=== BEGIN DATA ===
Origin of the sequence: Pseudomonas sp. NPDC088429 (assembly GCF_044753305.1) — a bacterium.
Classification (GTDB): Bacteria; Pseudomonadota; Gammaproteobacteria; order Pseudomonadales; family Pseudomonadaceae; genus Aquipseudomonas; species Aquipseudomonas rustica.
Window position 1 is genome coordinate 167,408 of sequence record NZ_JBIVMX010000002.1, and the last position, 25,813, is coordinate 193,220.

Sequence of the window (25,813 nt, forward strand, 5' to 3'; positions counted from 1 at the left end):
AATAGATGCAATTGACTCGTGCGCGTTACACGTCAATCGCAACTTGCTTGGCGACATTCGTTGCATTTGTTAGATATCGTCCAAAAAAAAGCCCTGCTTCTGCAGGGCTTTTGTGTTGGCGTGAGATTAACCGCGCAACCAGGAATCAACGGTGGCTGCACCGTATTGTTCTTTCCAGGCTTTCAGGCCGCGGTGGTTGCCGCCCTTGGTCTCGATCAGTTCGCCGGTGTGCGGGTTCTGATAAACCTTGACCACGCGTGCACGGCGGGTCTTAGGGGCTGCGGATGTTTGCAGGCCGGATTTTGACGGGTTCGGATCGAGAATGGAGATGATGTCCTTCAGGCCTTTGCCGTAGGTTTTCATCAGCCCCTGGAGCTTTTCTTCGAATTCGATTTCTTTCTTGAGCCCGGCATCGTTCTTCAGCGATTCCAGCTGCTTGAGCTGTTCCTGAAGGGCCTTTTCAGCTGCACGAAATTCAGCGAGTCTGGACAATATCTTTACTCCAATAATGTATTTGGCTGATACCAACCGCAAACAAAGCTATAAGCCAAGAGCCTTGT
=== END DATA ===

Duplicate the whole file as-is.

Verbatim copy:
Origin of the sequence: Pseudomonas sp. NPDC088429 (assembly GCF_044753305.1) — a bacterium.
Classification (GTDB): Bacteria; Pseudomonadota; Gammaproteobacteria; order Pseudomonadales; family Pseudomonadaceae; genus Aquipseudomonas; species Aquipseudomonas rustica.
Window position 1 is genome coordinate 167,408 of sequence record NZ_JBIVMX010000002.1, and the last position, 25,813, is coordinate 193,220.

Sequence of the window (25,813 nt, forward strand, 5' to 3'; positions counted from 1 at the left end):
AATAGATGCAATTGACTCGTGCGCGTTACACGTCAATCGCAACTTGCTTGGCGACATTCGTTGCATTTGTTAGATATCGTCCAAAAAAAAGCCCTGCTTCTGCAGGGCTTTTGTGTTGGCGTGAGATTAACCGCGCAACCAGGAATCAACGGTGGCTGCACCGTATTGTTCTTTCCAGGCTTTCAGGCCGCGGTGGTTGCCGCCCTTGGTCTCGATCAGTTCGCCGGTGTGCGGGTTCTGATAAACCTTGACCACGCGTGCACGGCGGGTCTTAGGGGCTGCGGATGTTTGCAGGCCGGATTTTGACGGGTTCGGATCGAGAATGGAGATGATGTCCTTCAGGCCTTTGCCGTAGGTTTTCATCAGCCCCTGGAGCTTTTCTTCGAATTCGATTTCTTTCTTGAGCCCGGCATCGTTCTTCAGCGATTCCAGCTGCTTGAGCTGTTCCTGAAGGGCCTTTTCAGCTGCACGAAATTCAGCGAGTCTGGACAATATCTTTACTCCAATAATGTATTTGGCTGATACCAACCGCAAACAAAGCTATAAGCCAAGAGCCTTGT